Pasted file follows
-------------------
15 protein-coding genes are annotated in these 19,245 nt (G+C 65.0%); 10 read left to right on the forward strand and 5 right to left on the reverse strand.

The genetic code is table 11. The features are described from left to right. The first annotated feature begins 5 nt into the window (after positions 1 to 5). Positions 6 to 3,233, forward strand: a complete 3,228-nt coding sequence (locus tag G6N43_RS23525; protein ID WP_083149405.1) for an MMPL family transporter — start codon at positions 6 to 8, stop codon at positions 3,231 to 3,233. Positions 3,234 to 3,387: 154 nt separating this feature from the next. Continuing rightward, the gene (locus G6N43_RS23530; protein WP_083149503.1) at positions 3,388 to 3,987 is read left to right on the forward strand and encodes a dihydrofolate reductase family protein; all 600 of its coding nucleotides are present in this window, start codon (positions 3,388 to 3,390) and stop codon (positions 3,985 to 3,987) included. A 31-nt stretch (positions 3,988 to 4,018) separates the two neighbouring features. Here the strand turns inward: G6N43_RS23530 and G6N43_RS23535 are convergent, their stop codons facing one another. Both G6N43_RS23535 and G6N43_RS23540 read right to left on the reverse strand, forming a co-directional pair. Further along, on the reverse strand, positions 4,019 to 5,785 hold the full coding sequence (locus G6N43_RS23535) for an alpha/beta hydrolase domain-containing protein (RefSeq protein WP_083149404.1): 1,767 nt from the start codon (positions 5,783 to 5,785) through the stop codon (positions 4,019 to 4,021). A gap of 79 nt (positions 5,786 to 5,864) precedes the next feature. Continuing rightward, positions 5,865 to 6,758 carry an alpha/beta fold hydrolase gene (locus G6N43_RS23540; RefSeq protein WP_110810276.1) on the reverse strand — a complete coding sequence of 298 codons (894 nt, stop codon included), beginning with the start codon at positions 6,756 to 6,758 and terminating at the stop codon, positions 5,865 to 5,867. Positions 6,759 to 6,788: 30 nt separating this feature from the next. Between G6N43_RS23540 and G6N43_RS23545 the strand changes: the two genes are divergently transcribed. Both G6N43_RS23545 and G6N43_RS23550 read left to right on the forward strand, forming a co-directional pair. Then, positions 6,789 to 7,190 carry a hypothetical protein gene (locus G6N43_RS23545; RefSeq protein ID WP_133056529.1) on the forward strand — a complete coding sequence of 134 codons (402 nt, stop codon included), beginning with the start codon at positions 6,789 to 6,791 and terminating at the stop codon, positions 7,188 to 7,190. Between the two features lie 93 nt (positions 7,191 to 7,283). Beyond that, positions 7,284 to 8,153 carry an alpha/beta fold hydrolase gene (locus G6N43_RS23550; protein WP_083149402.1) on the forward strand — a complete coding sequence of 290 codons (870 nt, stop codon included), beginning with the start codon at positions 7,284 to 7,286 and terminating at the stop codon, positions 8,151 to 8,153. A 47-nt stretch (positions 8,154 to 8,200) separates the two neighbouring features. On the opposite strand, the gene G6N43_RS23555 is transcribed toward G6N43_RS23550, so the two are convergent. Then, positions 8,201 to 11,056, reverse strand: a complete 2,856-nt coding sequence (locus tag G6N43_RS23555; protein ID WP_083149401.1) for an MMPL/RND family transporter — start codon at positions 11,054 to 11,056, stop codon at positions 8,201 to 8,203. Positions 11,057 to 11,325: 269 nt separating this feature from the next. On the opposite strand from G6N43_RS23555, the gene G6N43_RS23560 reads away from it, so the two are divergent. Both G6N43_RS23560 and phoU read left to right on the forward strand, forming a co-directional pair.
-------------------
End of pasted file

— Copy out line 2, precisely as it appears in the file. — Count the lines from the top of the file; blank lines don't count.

The genetic code is table 11. The features are described from left to right. The first annotated feature begins 5 nt into the window (after positions 1 to 5). Positions 6 to 3,233, forward strand: a complete 3,228-nt coding sequence (locus tag G6N43_RS23525; protein ID WP_083149405.1) for an MMPL family transporter — start codon at positions 6 to 8, stop codon at positions 3,231 to 3,233. Positions 3,234 to 3,387: 154 nt separating this feature from the next. Continuing rightward, the gene (locus G6N43_RS23530; protein WP_083149503.1) at positions 3,388 to 3,987 is read left to right on the forward strand and encodes a dihydrofolate reductase family protein; all 600 of its coding nucleotides are present in this window, start codon (positions 3,388 to 3,390) and stop codon (positions 3,985 to 3,987) included. A 31-nt stretch (positions 3,988 to 4,018) separates the two neighbouring features. Here the strand turns inward: G6N43_RS23530 and G6N43_RS23535 are convergent, their stop codons facing one another. Both G6N43_RS23535 and G6N43_RS23540 read right to left on the reverse strand, forming a co-directional pair. Further along, on the reverse strand, positions 4,019 to 5,785 hold the full coding sequence (locus G6N43_RS23535) for an alpha/beta hydrolase domain-containing protein (RefSeq protein WP_083149404.1): 1,767 nt from the start codon (positions 5,783 to 5,785) through the stop codon (positions 4,019 to 4,021). A gap of 79 nt (positions 5,786 to 5,864) precedes the next feature. Continuing rightward, positions 5,865 to 6,758 carry an alpha/beta fold hydrolase gene (locus G6N43_RS23540; RefSeq protein WP_110810276.1) on the reverse strand — a complete coding sequence of 298 codons (894 nt, stop codon included), beginning with the start codon at positions 6,756 to 6,758 and terminating at the stop codon, positions 5,865 to 5,867. Positions 6,759 to 6,788: 30 nt separating this feature from the next. Between G6N43_RS23540 and G6N43_RS23545 the strand changes: the two genes are divergently transcribed. Both G6N43_RS23545 and G6N43_RS23550 read left to right on the forward strand, forming a co-directional pair. Then, positions 6,789 to 7,190 carry a hypothetical protein gene (locus G6N43_RS23545; RefSeq protein ID WP_133056529.1) on the forward strand — a complete coding sequence of 134 codons (402 nt, stop codon included), beginning with the start codon at positions 6,789 to 6,791 and terminating at the stop codon, positions 7,188 to 7,190. Between the two features lie 93 nt (positions 7,191 to 7,283). Beyond that, positions 7,284 to 8,153 carry an alpha/beta fold hydrolase gene (locus G6N43_RS23550; protein WP_083149402.1) on the forward strand — a complete coding sequence of 290 codons (870 nt, stop codon included), beginning with the start codon at positions 7,284 to 7,286 and terminating at the stop codon, positions 8,151 to 8,153. A 47-nt stretch (positions 8,154 to 8,200) separates the two neighbouring features. On the opposite strand, the gene G6N43_RS23555 is transcribed toward G6N43_RS23550, so the two are convergent. Then, positions 8,201 to 11,056, reverse strand: a complete 2,856-nt coding sequence (locus tag G6N43_RS23555; protein ID WP_083149401.1) for an MMPL/RND family transporter — start codon at positions 11,054 to 11,056, stop codon at positions 8,201 to 8,203. Positions 11,057 to 11,325: 269 nt separating this feature from the next. On the opposite strand from G6N43_RS23555, the gene G6N43_RS23560 reads away from it, so the two are divergent. Both G6N43_RS23560 and phoU read left to right on the forward strand, forming a co-directional pair.